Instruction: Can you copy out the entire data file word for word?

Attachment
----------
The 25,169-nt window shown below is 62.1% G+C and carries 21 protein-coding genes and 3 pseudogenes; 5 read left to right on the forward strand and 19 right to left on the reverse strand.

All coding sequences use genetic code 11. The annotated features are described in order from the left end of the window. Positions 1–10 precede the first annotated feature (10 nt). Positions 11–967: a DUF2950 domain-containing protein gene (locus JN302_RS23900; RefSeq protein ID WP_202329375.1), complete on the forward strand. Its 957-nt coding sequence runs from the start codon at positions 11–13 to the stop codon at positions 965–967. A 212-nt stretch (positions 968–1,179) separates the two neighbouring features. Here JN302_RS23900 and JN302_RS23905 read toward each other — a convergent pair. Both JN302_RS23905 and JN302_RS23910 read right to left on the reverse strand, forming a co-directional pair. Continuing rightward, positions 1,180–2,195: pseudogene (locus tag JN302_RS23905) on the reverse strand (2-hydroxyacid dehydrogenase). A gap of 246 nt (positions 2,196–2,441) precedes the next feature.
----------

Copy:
The 25,169-nt window shown below is 62.1% G+C and carries 21 protein-coding genes and 3 pseudogenes; 5 read left to right on the forward strand and 19 right to left on the reverse strand.

All coding sequences use genetic code 11. The annotated features are described in order from the left end of the window. Positions 1–10 precede the first annotated feature (10 nt). Positions 11–967: a DUF2950 domain-containing protein gene (locus JN302_RS23900; RefSeq protein ID WP_202329375.1), complete on the forward strand. Its 957-nt coding sequence runs from the start codon at positions 11–13 to the stop codon at positions 965–967. A 212-nt stretch (positions 968–1,179) separates the two neighbouring features. Here JN302_RS23900 and JN302_RS23905 read toward each other — a convergent pair. Both JN302_RS23905 and JN302_RS23910 read right to left on the reverse strand, forming a co-directional pair. Continuing rightward, positions 1,180–2,195: pseudogene (locus tag JN302_RS23905) on the reverse strand (2-hydroxyacid dehydrogenase). A gap of 246 nt (positions 2,196–2,441) precedes the next feature.